There’s so much fascinating data buried deep in the bowels of the housing starts data that it’s hard to know where to start. I guess we could start with, “It stinks.” But that would lack the nuance inherent in any unbiased review. Unlike the mainstream media, which likes to put a positive spin on everything, here we tell it like it is.
Our favorite whipping boy, the Wall Street Journal, did not tell it like it is. There’s nothing new there, as their efforts at real journalism have become increasingly few and far between. In fact, today the Journal announced that it is offering a buyout to ALL JOURNALISTS in its newsroom. It looks like the Journal will be dropping any pretense at objectivity and going straight for the direct marketing, which is their real business, as I revealed in Friday’s report.
In its report on housing starts, the Journal went right to the seasonally adjusted fiction and stayed there, once again not bothering to examine or report, the actual, unmanipulated numbers. The Journal headlined that “U.S. Housing Starts Fell 9% in September,” but noted that “Building permits for privately owned housing units rose 6.3%.”
Actual September single family starts rose 1.9% from August, and were up 4.6% year to year. The month to month change was a bit better than average for September, which usually sees a small decline from September. The year to year change was in the middle of the growth rate range of the past 6 months. There’s no sign of a change to the slow growth trend here.
Single family and multi family are very different markets. Single family is normally about 70% of the residential development market. Multifamily is different because the vast majority of multifamily construction is for the rental market, not the ownership market. It makes little sense to combine the figures from the two sectors. One of them can be in a slow or no growth environment and the other can be booming. However when one turns aggressively lower, the other typically follows. For that reason, the collapse in multifamily in September demands our attention.
Multifamily starts fell 8.6% month to month in September. That’s the worst September decline since the early days of the housing crash in 2007. Year to year, multifamily starts fell 44.2%. They are now at their lowest level since 2012 and the trend shows no sign of turning back up. The bloom is off the multifamily boom.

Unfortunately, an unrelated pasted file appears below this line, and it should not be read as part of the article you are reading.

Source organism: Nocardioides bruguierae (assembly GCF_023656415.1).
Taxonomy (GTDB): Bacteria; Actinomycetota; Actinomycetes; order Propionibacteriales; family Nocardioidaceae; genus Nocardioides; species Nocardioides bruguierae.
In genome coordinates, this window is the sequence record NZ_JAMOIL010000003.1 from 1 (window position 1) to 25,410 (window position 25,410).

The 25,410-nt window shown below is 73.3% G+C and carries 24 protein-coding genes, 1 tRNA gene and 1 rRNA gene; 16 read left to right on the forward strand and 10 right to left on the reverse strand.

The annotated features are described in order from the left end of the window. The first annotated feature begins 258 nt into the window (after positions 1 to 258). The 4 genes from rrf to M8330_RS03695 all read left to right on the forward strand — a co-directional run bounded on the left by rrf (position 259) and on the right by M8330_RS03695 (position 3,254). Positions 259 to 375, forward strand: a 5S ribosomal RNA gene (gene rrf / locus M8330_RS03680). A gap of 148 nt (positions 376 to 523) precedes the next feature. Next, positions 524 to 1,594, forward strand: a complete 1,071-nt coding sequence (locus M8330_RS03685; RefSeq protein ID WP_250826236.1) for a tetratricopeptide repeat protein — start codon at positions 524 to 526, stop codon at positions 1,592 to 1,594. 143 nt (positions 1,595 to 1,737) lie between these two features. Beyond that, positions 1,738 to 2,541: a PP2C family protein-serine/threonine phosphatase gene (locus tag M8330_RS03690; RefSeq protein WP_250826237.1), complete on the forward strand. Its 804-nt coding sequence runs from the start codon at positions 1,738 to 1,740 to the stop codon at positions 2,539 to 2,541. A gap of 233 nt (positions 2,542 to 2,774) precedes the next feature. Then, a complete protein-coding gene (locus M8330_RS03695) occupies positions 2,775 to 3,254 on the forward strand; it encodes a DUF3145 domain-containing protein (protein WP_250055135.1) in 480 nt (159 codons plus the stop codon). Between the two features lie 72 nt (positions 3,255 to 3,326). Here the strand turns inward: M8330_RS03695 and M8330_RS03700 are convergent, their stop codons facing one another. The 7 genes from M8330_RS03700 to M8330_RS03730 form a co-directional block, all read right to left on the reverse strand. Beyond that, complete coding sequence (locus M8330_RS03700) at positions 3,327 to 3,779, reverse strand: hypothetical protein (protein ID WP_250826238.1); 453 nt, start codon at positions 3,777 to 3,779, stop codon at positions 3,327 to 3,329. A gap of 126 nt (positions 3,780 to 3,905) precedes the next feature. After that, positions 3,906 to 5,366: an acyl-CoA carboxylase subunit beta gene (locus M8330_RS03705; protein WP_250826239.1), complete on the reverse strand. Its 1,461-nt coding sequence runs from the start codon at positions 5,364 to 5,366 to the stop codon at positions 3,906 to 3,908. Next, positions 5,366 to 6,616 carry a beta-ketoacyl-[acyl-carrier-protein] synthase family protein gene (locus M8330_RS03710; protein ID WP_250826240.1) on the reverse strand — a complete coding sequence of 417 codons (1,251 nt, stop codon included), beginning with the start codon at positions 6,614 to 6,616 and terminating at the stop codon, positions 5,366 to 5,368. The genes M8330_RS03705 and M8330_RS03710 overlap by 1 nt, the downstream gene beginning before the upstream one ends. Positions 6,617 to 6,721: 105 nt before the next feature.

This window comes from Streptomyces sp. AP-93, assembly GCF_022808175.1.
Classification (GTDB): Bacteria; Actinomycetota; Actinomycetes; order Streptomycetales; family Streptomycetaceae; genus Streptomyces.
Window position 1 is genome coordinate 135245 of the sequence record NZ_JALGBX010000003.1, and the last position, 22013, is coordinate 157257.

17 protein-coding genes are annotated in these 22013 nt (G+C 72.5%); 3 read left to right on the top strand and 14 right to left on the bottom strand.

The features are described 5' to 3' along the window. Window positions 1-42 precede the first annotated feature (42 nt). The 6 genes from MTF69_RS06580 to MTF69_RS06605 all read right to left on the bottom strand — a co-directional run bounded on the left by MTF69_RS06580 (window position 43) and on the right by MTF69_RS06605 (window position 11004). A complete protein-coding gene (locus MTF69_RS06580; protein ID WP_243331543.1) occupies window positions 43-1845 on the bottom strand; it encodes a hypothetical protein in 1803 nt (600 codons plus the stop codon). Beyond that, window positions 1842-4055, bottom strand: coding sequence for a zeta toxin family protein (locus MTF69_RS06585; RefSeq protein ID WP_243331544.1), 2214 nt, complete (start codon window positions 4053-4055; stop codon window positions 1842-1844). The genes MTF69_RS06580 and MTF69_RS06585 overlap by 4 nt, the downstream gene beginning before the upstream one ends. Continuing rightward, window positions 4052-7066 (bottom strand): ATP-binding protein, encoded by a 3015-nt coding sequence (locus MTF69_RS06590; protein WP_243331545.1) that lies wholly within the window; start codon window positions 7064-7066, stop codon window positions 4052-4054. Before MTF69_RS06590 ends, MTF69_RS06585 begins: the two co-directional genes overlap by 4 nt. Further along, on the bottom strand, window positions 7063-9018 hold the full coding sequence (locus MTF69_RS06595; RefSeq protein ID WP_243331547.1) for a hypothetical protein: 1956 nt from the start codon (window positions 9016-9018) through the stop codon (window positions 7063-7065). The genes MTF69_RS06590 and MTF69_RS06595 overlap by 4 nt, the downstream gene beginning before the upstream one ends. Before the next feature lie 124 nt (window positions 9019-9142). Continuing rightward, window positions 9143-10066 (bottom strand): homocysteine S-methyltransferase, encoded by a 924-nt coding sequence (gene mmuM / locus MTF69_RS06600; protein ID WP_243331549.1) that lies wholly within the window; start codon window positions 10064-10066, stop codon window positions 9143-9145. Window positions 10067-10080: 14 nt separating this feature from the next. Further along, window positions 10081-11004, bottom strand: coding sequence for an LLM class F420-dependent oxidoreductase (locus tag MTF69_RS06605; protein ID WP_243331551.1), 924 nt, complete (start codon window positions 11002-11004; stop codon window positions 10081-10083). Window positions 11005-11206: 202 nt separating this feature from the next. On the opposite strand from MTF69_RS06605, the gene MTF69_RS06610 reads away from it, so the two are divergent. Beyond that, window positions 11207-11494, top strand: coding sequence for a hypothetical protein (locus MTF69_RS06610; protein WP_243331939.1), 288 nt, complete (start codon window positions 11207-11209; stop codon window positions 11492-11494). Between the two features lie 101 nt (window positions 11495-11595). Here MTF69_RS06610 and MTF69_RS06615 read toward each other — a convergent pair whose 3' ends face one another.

The Journal noted hopefully that multifamily permits rose. Pulling permits is an act of faith. It may or may not translate into concrete action. It usually does, but not always. When development is booming, builders tend to become overly optimistic, pulling far more permits than the ultimately will need to meet demand.
Permits don’t immediately die however. Depending on the locale, they are usually valid for 6 months, after which they expire. Permit pulling had a massive blowoff in mid 2015. Multi unit starts were already at a long term record level and did not follow. There was a second surge of permits toward the end of the year. Again, starts did not follow. There was a seasonal surge in starts in the second quarter of 2016, but that surged topped out below the 2015 peak. The seasonal cyclical patterns of both permits and starts are increasing in amplitude, suggesting increasing instability in the market. It’s too early to conclude that the trend has reversed, but there is reason to be worried that a downturn is imminent.
Just as affordability has begun to put the breaks on the single family market, it may be an even bigger problem in the rental market. Rents have been soaring, prompting developers to pour an ocean of new supply on the market. This is a classic case of supply rising to meet demand as prices rise. Recent reports from the multifamily industry indicate that vacancy rates are rising an that rent growth has slowed to a crawl as tenants can increasingly no longer pay the freight because ‘The rent is too damn high!” Jimmy McMillan, can we hear you now?
The ratio of median asking rent to median household income in 2015 rose to the highest point since the Census Bureau began to collect the median rent data in 1988. That includes a ridiculously overstated estimate of household income in 2015, which we’ve addressed previously in these reports. We also know that personal income growth has again been slow in 2016. Meanwhile rents continued their uptrend through mid year, although at a slower pace.
Considering these factors, the ratio of median rent as a percentage of median US household income is now off the chart. It can’t be sustained. The conditions are perfect for a rout in the multifamily housing market. That would hit the financial system hard if it happens. The Fed says that there is $1.14 trillion in multifamily mortgage debt outstanding. If the newer loans go under water, and rents decline, enough foreclosures could hit the market to cause a cascading systemic crash.
These are just a few of the nuggets of information we can extract from the housing starts data. I will mine a few more from the single family starts data in a subsequent report.
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